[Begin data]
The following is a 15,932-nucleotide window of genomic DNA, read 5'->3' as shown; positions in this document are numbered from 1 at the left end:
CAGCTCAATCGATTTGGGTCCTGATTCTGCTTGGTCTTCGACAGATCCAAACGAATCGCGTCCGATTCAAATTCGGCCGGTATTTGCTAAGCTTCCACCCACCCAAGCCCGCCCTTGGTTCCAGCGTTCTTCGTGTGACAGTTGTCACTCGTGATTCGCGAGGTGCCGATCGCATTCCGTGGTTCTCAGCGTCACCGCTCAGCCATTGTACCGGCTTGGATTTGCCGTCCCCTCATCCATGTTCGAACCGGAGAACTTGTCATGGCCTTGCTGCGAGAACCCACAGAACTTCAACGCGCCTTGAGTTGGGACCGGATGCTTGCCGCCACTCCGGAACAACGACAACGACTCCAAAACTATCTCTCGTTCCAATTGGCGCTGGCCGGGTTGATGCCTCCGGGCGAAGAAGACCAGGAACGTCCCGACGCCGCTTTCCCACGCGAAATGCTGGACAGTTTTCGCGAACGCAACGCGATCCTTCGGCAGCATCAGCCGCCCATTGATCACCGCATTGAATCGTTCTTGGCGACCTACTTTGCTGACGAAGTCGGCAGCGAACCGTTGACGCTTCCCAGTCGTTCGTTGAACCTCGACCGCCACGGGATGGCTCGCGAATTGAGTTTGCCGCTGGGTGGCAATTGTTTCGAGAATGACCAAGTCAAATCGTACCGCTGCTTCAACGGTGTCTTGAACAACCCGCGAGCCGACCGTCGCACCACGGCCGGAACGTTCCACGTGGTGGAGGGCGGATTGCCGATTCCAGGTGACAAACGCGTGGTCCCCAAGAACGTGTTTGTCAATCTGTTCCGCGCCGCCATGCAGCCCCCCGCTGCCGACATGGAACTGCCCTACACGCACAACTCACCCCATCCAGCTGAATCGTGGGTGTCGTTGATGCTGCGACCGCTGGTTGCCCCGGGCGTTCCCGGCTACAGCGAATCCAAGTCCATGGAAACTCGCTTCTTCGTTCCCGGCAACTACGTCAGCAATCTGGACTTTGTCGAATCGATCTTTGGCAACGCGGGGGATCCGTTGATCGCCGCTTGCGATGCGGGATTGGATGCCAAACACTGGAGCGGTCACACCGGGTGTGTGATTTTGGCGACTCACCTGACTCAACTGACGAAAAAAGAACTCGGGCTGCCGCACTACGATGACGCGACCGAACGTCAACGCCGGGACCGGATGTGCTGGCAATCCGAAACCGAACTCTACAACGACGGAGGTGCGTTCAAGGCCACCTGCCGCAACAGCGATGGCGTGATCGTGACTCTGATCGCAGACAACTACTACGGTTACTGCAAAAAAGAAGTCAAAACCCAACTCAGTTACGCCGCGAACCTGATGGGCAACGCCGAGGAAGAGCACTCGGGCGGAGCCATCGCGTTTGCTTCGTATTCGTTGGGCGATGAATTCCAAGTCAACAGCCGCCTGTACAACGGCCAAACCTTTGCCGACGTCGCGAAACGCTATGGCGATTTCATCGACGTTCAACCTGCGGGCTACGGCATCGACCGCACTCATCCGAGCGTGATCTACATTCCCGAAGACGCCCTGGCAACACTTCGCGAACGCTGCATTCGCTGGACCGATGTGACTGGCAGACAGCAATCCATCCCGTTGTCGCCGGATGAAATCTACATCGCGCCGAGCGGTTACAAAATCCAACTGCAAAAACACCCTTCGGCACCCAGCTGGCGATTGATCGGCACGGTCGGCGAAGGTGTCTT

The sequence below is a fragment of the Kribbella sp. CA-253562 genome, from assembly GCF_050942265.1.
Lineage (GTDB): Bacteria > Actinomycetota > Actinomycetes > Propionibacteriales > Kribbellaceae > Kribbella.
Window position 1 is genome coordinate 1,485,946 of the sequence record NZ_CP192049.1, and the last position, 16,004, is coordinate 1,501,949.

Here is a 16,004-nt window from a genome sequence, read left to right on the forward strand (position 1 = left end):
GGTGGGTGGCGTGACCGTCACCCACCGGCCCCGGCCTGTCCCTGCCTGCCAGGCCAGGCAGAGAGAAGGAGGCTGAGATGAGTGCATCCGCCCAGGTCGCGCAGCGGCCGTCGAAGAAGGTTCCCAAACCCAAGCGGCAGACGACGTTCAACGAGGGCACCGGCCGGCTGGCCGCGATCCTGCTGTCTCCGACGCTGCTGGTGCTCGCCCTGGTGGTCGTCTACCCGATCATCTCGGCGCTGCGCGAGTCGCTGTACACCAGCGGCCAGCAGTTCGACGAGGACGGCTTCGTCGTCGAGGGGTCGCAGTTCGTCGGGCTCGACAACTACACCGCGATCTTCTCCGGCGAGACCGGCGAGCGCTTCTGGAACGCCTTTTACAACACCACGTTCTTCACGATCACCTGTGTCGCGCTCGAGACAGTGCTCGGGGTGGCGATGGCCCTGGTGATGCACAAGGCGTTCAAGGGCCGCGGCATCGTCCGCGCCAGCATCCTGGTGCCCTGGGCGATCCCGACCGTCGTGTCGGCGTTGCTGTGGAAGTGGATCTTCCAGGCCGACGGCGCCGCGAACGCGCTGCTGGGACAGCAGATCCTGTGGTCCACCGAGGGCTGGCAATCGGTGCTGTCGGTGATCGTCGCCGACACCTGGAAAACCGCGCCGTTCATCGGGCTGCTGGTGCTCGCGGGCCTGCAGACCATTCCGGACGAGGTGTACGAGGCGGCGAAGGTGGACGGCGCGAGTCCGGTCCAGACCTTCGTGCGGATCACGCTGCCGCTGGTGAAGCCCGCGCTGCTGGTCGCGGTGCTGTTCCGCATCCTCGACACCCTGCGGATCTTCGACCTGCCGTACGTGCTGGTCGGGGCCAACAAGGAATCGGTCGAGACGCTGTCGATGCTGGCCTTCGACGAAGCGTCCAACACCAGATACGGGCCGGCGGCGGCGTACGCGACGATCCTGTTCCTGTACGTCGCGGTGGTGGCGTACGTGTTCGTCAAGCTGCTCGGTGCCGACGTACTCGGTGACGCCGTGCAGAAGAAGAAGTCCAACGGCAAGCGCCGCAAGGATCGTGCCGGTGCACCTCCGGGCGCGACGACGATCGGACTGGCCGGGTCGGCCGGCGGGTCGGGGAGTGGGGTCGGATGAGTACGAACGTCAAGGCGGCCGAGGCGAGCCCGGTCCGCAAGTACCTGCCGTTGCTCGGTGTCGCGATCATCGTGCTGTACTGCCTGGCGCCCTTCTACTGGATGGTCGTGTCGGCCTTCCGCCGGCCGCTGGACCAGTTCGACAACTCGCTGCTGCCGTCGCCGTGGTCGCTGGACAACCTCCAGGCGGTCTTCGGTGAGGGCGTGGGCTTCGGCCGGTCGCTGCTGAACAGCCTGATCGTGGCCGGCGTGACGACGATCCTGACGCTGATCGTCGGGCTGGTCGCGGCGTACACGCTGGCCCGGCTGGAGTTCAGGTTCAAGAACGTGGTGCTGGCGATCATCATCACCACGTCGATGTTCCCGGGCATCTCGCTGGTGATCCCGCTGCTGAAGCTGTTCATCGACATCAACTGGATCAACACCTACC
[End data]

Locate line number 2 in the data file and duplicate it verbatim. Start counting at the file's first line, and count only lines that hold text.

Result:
CAGCTCAATCGATTTGGGTCCTGATTCTGCTTGGTCTTCGACAGATCCAAACGAATCGCGTCCGATTCAAATTCGGCCGGTATTTGCTAAGCTTCCACCCACCCAAGCCCGCCCTTGGTTCCAGCGTTCTTCGTGTGACAGTTGTCACTCGTGATTCGCGAGGTGCCGATCGCATTCCGTGGTTCTCAGCGTCACCGCTCAGCCATTGTACCGGCTTGGATTTGCCGTCCCCTCATCCATGTTCGAACCGGAGAACTTGTCATGGCCTTGCTGCGAGAACCCACAGAACTTCAACGCGCCTTGAGTTGGGACCGGATGCTTGCCGCCACTCCGGAACAACGACAACGACTCCAAAACTATCTCTCGTTCCAATTGGCGCTGGCCGGGTTGATGCCTCCGGGCGAAGAAGACCAGGAACGTCCCGACGCCGCTTTCCCACGCGAAATGCTGGACAGTTTTCGCGAACGCAACGCGATCCTTCGGCAGCATCAGCCGCCCATTGATCACCGCATTGAATCGTTCTTGGCGACCTACTTTGCTGACGAAGTCGGCAGCGAACCGTTGACGCTTCCCAGTCGTTCGTTGAACCTCGACCGCCACGGGATGGCTCGCGAATTGAGTTTGCCGCTGGGTGGCAATTGTTTCGAGAATGACCAAGTCAAATCGTACCGCTGCTTCAACGGTGTCTTGAACAACCCGCGAGCCGACCGTCGCACCACGGCCGGAACGTTCCACGTGGTGGAGGGCGGATTGCCGATTCCAGGTGACAAACGCGTGGTCCCCAAGAACGTGTTTGTCAATCTGTTCCGCGCCGCCATGCAGCCCCCCGCTGCCGACATGGAACTGCCCTACACGCACAACTCACCCCATCCAGCTGAATCGTGGGTGTCGTTGATGCTGCGACCGCTGGTTGCCCCGGGCGTTCCCGGCTACAGCGAATCCAAGTCCATGGAAACTCGCTTCTTCGTTCCCGGCAACTACGTCAGCAATCTGGACTTTGTCGAATCGATCTTTGGCAACGCGGGGGATCCGTTGATCGCCGCTTGCGATGCGGGATTGGATGCCAAACACTGGAGCGGTCACACCGGGTGTGTGATTTTGGCGACTCACCTGACTCAACTGACGAAAAAAGAACTCGGGCTGCCGCACTACGATGACGCGACCGAACGTCAACGCCGGGACCGGATGTGCTGGCAATCCGAAACCGAACTCTACAACGACGGAGGTGCGTTCAAGGCCACCTGCCGCAACAGCGATGGCGTGATCGTGACTCTGATCGCAGACAACTACTACGGTTACTGCAAAAAAGAAGTCAAAACCCAACTCAGTTACGCCGCGAACCTGATGGGCAACGCCGAGGAAGAGCACTCGGGCGGAGCCATCGCGTTTGCTTCGTATTCGTTGGGCGATGAATTCCAAGTCAACAGCCGCCTGTACAACGGCCAAACCTTTGCCGACGTCGCGAAACGCTATGGCGATTTCATCGACGTTCAACCTGCGGGCTACGGCATCGACCGCACTCATCCGAGCGTGATCTACATTCCCGAAGACGCCCTGGCAACACTTCGCGAACGCTGCATTCGCTGGACCGATGTGACTGGCAGACAGCAATCCATCCCGTTGTCGCCGGATGAAATCTACATCGCGCCGAGCGGTTACAAAATCCAACTGCAAAAACACCCTTCGGCACCCAGCTGGCGATTGATCGGCACGGTCGGCGAAGGTGTCTT